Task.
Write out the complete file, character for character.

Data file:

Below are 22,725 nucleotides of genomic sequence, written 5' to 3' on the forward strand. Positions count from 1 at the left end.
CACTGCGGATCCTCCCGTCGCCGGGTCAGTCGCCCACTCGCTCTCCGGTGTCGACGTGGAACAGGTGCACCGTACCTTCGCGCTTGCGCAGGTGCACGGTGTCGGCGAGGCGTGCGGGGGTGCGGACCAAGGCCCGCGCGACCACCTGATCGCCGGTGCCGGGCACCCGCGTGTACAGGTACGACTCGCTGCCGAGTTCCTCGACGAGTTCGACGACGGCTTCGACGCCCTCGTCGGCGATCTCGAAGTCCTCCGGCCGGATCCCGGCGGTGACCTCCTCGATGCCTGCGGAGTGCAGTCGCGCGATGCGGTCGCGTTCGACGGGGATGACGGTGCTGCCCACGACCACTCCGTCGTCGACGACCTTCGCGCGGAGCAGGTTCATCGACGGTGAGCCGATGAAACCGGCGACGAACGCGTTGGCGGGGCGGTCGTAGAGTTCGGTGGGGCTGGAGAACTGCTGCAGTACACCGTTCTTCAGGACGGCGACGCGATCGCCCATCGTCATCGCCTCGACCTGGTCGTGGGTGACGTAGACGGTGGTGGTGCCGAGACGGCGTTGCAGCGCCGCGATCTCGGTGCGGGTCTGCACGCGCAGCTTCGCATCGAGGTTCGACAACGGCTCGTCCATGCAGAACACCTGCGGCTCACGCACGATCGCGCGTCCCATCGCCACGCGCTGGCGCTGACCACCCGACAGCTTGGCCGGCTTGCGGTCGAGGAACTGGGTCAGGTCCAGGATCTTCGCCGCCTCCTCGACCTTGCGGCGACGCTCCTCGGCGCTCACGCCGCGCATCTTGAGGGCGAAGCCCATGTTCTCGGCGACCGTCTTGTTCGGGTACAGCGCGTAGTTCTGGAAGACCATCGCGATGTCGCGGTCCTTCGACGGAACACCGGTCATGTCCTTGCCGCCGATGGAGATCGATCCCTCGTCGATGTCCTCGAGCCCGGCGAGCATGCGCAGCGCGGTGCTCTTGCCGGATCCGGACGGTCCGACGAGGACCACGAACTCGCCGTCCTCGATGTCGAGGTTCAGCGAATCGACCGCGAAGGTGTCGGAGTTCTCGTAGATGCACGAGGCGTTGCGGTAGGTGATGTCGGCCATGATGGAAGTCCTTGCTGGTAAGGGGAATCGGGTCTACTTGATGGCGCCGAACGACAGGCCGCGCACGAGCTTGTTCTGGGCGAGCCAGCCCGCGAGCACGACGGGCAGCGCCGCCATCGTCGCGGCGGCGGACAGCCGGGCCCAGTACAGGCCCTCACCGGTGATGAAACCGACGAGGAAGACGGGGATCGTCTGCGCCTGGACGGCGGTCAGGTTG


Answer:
Below are 22,725 nucleotides of genomic sequence, written 5' to 3' on the forward strand. Positions count from 1 at the left end.
CACTGCGGATCCTCCCGTCGCCGGGTCAGTCGCCCACTCGCTCTCCGGTGTCGACGTGGAACAGGTGCACCGTACCTTCGCGCTTGCGCAGGTGCACGGTGTCGGCGAGGCGTGCGGGGGTGCGGACCAAGGCCCGCGCGACCACCTGATCGCCGGTGCCGGGCACCCGCGTGTACAGGTACGACTCGCTGCCGAGTTCCTCGACGAGTTCGACGACGGCTTCGACGCCCTCGTCGGCGATCTCGAAGTCCTCCGGCCGGATCCCGGCGGTGACCTCCTCGATGCCTGCGGAGTGCAGTCGCGCGATGCGGTCGCGTTCGACGGGGATGACGGTGCTGCCCACGACCACTCCGTCGTCGACGACCTTCGCGCGGAGCAGGTTCATCGACGGTGAGCCGATGAAACCGGCGACGAACGCGTTGGCGGGGCGGTCGTAGAGTTCGGTGGGGCTGGAGAACTGCTGCAGTACACCGTTCTTCAGGACGGCGACGCGATCGCCCATCGTCATCGCCTCGACCTGGTCGTGGGTGACGTAGACGGTGGTGGTGCCGAGACGGCGTTGCAGCGCCGCGATCTCGGTGCGGGTCTGCACGCGCAGCTTCGCATCGAGGTTCGACAACGGCTCGTCCATGCAGAACACCTGCGGCTCACGCACGATCGCGCGTCCCATCGCCACGCGCTGGCGCTGACCACCCGACAGCTTGGCCGGCTTGCGGTCGAGGAACTGGGTCAGGTCCAGGATCTTCGCCGCCTCCTCGACCTTGCGGCGACGCTCCTCGGCGCTCACGCCGCGCATCTTGAGGGCGAAGCCCATGTTCTCGGCGACCGTCTTGTTCGGGTACAGCGCGTAGTTCTGGAAGACCATCGCGATGTCGCGGTCCTTCGACGGAACACCGGTCATGTCCTTGCCGCCGATGGAGATCGATCCCTCGTCGATGTCCTCGAGCCCGGCGAGCATGCGCAGCGCGGTGCTCTTGCCGGATCCGGACGGTCCGACGAGGACCACGAACTCGCCGTCCTCGATGTCGAGGTTCAGCGAATCGACCGCGAAGGTGTCGGAGTTCTCGTAGATGCACGAGGCGTTGCGGTAGGTGATGTCGGCCATGATGGAAGTCCTTGCTGGTAAGGGGAATCGGGTCTACTTGATGGCGCCGAACGACAGGCCGCGCACGAGCTTGTTCTGGGCGAGCCAGCCCGCGAGCACGACGGGCAGCGCCGCCATCGTCGCGGCGGCGGACAGCCGGGCCCAGTACAGGCCCTCACCGGTGATGAAACCGACGAGGAAGACGGGGATCGTCTGCGCCTGGACGGCGGTCAGGTTG